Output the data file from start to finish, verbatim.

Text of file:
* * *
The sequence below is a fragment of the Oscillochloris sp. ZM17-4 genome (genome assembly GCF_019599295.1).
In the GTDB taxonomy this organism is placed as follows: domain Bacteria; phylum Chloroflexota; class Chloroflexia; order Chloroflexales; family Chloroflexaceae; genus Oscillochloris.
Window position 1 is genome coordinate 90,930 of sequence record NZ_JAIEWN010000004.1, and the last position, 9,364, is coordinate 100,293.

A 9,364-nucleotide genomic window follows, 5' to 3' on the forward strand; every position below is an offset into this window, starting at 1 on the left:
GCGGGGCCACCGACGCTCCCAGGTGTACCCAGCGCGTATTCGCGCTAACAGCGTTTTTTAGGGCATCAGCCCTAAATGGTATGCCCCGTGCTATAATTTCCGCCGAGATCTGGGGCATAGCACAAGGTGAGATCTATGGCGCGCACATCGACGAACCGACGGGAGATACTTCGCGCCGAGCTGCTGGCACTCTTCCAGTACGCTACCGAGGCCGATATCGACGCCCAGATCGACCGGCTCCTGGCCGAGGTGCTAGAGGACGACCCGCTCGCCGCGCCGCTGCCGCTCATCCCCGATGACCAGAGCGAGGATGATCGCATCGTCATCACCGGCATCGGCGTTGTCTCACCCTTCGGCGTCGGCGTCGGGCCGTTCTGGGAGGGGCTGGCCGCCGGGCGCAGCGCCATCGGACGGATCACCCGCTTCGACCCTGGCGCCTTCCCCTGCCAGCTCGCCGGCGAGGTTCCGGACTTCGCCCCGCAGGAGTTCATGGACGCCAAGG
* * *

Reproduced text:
The sequence below is a fragment of the Oscillochloris sp. ZM17-4 genome (genome assembly GCF_019599295.1).
In the GTDB taxonomy this organism is placed as follows: domain Bacteria; phylum Chloroflexota; class Chloroflexia; order Chloroflexales; family Chloroflexaceae; genus Oscillochloris.
Window position 1 is genome coordinate 90,930 of sequence record NZ_JAIEWN010000004.1, and the last position, 9,364, is coordinate 100,293.

A 9,364-nucleotide genomic window follows, 5' to 3' on the forward strand; every position below is an offset into this window, starting at 1 on the left:
GCGGGGCCACCGACGCTCCCAGGTGTACCCAGCGCGTATTCGCGCTAACAGCGTTTTTTAGGGCATCAGCCCTAAATGGTATGCCCCGTGCTATAATTTCCGCCGAGATCTGGGGCATAGCACAAGGTGAGATCTATGGCGCGCACATCGACGAACCGACGGGAGATACTTCGCGCCGAGCTGCTGGCACTCTTCCAGTACGCTACCGAGGCCGATATCGACGCCCAGATCGACCGGCTCCTGGCCGAGGTGCTAGAGGACGACCCGCTCGCCGCGCCGCTGCCGCTCATCCCCGATGACCAGAGCGAGGATGATCGCATCGTCATCACCGGCATCGGCGTTGTCTCACCCTTCGGCGTCGGCGTCGGGCCGTTCTGGGAGGGGCTGGCCGCCGGGCGCAGCGCCATCGGACGGATCACCCGCTTCGACCCTGGCGCCTTCCCCTGCCAGCTCGCCGGCGAGGTTCCGGACTTCGCCCCGCAGGAGTTCATGGACGCCAAGG